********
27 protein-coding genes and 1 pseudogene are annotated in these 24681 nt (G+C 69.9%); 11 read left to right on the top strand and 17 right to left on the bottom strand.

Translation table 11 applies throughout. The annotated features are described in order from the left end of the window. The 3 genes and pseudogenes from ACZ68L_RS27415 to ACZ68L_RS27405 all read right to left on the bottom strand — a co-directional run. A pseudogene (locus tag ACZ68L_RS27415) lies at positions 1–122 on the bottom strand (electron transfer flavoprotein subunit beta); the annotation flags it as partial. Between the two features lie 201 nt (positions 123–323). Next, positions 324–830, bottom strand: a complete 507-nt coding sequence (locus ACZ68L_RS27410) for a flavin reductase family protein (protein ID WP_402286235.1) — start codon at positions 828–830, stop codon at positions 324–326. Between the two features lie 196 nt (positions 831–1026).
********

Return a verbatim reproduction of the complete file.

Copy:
27 protein-coding genes and 1 pseudogene are annotated in these 24681 nt (G+C 69.9%); 11 read left to right on the top strand and 17 right to left on the bottom strand.

Translation table 11 applies throughout. The annotated features are described in order from the left end of the window. The 3 genes and pseudogenes from ACZ68L_RS27415 to ACZ68L_RS27405 all read right to left on the bottom strand — a co-directional run. A pseudogene (locus tag ACZ68L_RS27415) lies at positions 1–122 on the bottom strand (electron transfer flavoprotein subunit beta); the annotation flags it as partial. Between the two features lie 201 nt (positions 123–323). Next, positions 324–830, bottom strand: a complete 507-nt coding sequence (locus ACZ68L_RS27410) for a flavin reductase family protein (protein ID WP_402286235.1) — start codon at positions 828–830, stop codon at positions 324–326. Between the two features lie 196 nt (positions 831–1026).